Sri Aurobiondo about Savitri
I used Savitri as a means of ascension. I began with it on a certain mental level, each time I could reach a higher level I rewrote from that level. Moreover I was particular – if part seemed to me to come from any lower level, I was not satisfied to leave it because it was good poetry. All has to be as far as possible of the same mint. In fact, Savitri has not been regarded by me as a poem to be written and finished, but as a field of experimentation to see how far poetry could be written from one’s own Yogic consciousness and how far that could be made creative.
(29 March 1936)
Savitri is represented in the poem as an incarnation of the Divine Mother.
(3 November 1936)
In the new form it will be sort of poetic philosophy of the Spirit and of Life much profounder in its substance and vaster in its scope than was intended in the original poem. I am trying, of course to keep it at a very high level of inspiration, but in so large a plan covering most subjects of philosophical thought and vision and many aspects of spiritual experience there is bound to be much variation of tone: but that is, I think, necessary for the richness and completeness of the treatment.
[I]f I had to write for the general reader I could not have written Savitri at all. It is in fact for myself that I have written it and for those who can lend themselves to the subject matter, images, technique of mystic poetry. … ….The mystic feels real and present, even ever-present to his experience, intimate to his being, truths which to the ordinary reader are intellectual abstractions or metaphysical speculations. He is writing of experiences that are foreign to the ordinary mentality. Either they are unintelligible to it and in meeting them it flounders about as in an obscure abyss or it takes them as poetic fancies expressed in intellectually devised images. … To the mystic there is no such thing as an abstraction. Everything which to the intellectual mind is abstract has a concreteness, substantiality which is more real than the sensible form of an object or of a physical event. …The mystical poet can only describe what he has felt, seen in himself or others or in the world just he has felt or seen it or experienced through exact vision, close contact or identity and leave it to the general reader to understand or not understand or misunderstand according to his capacity. A new kind of poetry demands a new mentality in the recipient as well as in the writer.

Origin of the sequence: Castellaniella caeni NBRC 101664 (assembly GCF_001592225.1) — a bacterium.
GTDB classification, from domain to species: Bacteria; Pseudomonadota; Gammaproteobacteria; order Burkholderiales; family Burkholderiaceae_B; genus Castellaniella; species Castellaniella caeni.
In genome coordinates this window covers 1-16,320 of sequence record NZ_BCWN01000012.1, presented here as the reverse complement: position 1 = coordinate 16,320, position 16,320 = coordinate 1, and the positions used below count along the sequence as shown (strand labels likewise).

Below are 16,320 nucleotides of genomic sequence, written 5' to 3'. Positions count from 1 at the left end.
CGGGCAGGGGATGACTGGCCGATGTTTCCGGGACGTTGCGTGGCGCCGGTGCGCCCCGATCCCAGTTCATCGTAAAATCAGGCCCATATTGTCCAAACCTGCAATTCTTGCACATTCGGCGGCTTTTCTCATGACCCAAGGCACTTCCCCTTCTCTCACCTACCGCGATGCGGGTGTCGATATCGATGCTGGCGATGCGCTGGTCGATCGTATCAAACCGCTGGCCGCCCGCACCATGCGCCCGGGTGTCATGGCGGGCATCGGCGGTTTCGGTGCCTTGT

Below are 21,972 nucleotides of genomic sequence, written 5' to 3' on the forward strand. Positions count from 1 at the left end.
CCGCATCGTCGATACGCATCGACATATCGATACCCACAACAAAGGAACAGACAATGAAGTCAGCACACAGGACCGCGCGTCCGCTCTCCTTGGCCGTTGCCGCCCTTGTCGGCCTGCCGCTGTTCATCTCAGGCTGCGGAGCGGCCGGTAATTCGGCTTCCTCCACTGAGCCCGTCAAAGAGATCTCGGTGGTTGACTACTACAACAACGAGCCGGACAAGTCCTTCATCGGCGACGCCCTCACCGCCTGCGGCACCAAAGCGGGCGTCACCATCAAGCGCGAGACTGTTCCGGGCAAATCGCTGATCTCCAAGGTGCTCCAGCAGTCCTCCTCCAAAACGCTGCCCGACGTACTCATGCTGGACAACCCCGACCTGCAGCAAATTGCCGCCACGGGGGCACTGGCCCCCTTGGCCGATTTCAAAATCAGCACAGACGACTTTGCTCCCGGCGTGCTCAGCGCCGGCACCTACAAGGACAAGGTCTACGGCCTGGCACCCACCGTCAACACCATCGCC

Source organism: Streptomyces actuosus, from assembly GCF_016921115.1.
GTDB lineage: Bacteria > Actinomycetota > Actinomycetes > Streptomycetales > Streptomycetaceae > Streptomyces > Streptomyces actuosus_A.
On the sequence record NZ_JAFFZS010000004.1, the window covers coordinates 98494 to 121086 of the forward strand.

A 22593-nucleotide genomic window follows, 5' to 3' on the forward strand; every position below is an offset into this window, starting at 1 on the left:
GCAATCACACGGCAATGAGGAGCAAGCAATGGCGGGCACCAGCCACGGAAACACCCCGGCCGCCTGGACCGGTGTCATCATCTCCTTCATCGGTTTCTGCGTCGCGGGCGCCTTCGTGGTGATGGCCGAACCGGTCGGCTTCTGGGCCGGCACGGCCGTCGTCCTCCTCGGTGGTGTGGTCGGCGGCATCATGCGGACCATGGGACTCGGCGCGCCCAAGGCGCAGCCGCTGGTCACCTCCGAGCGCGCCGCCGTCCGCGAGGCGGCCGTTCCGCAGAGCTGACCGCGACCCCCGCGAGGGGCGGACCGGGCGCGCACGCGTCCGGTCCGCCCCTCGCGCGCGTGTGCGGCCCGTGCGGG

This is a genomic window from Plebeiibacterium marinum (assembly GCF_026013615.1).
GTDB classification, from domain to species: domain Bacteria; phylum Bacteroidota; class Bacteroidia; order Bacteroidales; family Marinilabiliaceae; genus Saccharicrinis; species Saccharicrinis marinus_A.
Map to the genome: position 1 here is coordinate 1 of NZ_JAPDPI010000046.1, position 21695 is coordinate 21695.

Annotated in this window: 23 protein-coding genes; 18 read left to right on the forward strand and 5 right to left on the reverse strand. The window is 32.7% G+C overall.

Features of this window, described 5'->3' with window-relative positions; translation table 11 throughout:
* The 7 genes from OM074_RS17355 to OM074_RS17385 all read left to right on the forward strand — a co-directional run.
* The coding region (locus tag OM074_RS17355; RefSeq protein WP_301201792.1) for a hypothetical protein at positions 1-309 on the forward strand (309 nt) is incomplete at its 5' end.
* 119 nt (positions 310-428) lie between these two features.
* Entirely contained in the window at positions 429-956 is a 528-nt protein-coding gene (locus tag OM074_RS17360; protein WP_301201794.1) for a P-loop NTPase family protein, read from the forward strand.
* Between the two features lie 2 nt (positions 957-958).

(19 March 1946)
“Savitri, this prophetic vision of the world’s history, including the announcement of the earth’s future.”
(from the introduction to Meditations on Savitri, vol. 1, 1964)
“The importance of Savitri is immense. Its subject is universal. Its revelation is prophetic. The time spent in its atmosphere is not wasted.”
(from the message for the Meditations on Savitri exhibition, 1967)
SHE WROTE THAT SAVITRI IS:
“The daily record of the spiritual experiences of the individual who has written.”
“A complete system of yoga which can serve as a guide for those who want to follow the integral sadhana.”
“The yoga of the Earth in its ascension towards the Divine.”
“The experiences of the Divine Mother in her effort to adapt herself to the body she has taken and the ignorance and falsity of the earth upon which She has incarnated.”
SHE SAID IN A DIARY CONTAINING QUOTATIONS FROM SAVITRI:
Some extracts from Savitri, that marvellous prophetic poem which will be humanity’s guide towards its future realisation.
(27.11.1963 MCW 16:24)
ON OTHER OCCASIONS SHE SAID:
“For the opening of the psychic, for the growth of consciousness and even for the improvement of English it is good to read one or two pages of Savitri each day.”
(to Norman Dowsett)
“I believe that it is his message; all the rest are the preparations, but Savitri is the message.”
(In 1963, to Satprem (MA 1963:86))
“Savitri is a mantra for the transformation of the world.”
(to Udar Pinto)